As well as overcoming inexperience, Chinese scientists must also overcome the hurdles of writing in a second language and in the manner proscribed by the journal. Twenty-four percent of the ScienceNet author survey respondents said that communicating their thoughts clearly in English is the primary challenge faced when writing a manuscript. Another 41% said that the primary difficulties were either understanding the journal's guide for authors or preparing their manuscript accordingly (Figure 3). Something as seemingly simple as complying with word limits or correctly formatting fonts can be a barrier. The challenges do not end once a manuscript has been prepared. Not surprisingly, Chinese authors find responding to peer review challenging. A clear majority (77%) of respondents agreed that responding to the comments of peer reviewers was the most challenging aspect of the process during and after submission (Figure 3). The rigor of peer review is part and parcel of scholarly publishing, but is made more difficult by language barriers in understanding and responding to peer review comments. Furthermore, peer reviewers do not always communicate clearly with authors or provide information that is helpful for improving a paper's content. Some Chinese authors even complain of discrimination from peer reviewers. While probably not widespread, this is something that should be of concern because, even when untrue, it is a sign of discontent with the peer-review process. There can be discontent on both sides – the root cause of many problems that occur during peer review is often poor writing on the part of the authors, something which busy peer reviewers rightfully have little patience with.

Figure 2 

Age of respondents and number of manuscripts they have submitted to SCI journals

Figure 3 

Difficulties faced during manuscript preparation and submission

The top chart in Figure 3 shows the primary difficulties authors face when preparing their manuscript for submission. The bottom chart shows the primary difficulties faced in submitting the manuscript and the process that follows.

Be ‘author-centric’

For many publishers and journal editors, much of the above description of the challenges faced by Chinese authors and the criteria they consider when selecting a journal will not necessarily be new information.8,9 What might be new, though, is how scholarly publishing can become more ‘author-centric’ in the China context. How can publishers and journals adapt to the goals and challenges of Chinese authors in a way that is positive and sustainable, and which also serves the STM publishing industry's own best interests? It is hoped the following brief description of ideas will spark new thinking and encourage the author-centric approaches already being taken.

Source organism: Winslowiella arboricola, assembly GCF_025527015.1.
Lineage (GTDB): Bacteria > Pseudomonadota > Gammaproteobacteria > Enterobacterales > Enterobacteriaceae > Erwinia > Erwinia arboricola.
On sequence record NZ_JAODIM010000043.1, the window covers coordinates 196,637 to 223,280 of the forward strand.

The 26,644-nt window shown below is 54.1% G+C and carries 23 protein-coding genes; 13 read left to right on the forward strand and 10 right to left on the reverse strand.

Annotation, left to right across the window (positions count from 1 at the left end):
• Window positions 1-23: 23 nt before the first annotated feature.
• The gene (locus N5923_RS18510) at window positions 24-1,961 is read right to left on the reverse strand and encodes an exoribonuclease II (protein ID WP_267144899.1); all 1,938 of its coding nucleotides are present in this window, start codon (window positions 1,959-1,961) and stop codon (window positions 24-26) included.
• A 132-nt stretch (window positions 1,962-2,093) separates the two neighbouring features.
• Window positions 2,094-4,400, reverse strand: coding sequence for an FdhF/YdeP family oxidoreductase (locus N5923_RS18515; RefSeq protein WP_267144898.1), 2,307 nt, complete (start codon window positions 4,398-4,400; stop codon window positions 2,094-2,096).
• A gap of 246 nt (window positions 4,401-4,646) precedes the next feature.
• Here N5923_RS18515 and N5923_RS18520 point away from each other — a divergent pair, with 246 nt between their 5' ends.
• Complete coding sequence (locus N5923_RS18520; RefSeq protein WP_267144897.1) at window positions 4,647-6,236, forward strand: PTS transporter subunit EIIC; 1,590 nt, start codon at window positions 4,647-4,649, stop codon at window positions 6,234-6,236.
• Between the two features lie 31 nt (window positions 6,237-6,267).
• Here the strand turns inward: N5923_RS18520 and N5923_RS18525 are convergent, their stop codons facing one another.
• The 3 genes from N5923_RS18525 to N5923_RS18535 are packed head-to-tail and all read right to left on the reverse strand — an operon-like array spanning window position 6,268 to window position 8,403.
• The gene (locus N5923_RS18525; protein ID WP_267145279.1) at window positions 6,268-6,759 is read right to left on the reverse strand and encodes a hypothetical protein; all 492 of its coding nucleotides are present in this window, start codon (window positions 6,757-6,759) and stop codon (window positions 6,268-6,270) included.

Develop an on-the-ground presence

In China, ‘brand’ often equates to trust, and establishing trust is a human endeavor that is helped immensely by having people who are accessible to Chinese scientists. Spending time in China in face-to-face meetings is perhaps the best way to understand Chinese scientists and to develop a network. Many publishers have representative offices in China but this is not the only approach. Those with limited resources can make good use of journal editors or others to act as their goodwill ambassadors in China and to provide a localized understanding. Another approach is to team up with a Chinese partner journal or society.

Reach out through social media

Having an ‘on-the-ground’ presence need not be literal. Reaching out to Chinese scientists online in their own language can also be a good approach. The most popular platform for Chinese scientists is ScienceNet, sponsored by the Chinese Academy of Sciences. ScienceNet has over one million registered users and receives 150,000 visitors per day. DXY is another popular platform aimed specifically at the medical community. Because these platforms are where Chinese scientists and health practitioners go to for advice from their peers and to stay current on developments in their field, they should be seriously considered as part of any outreach or branding strategy aimed at Chinese scientists. Social networking sites which are not science-specific should also be considered. For example, Weibo, a microblogging site equivalent to Twitter, is currently under-used by publishers.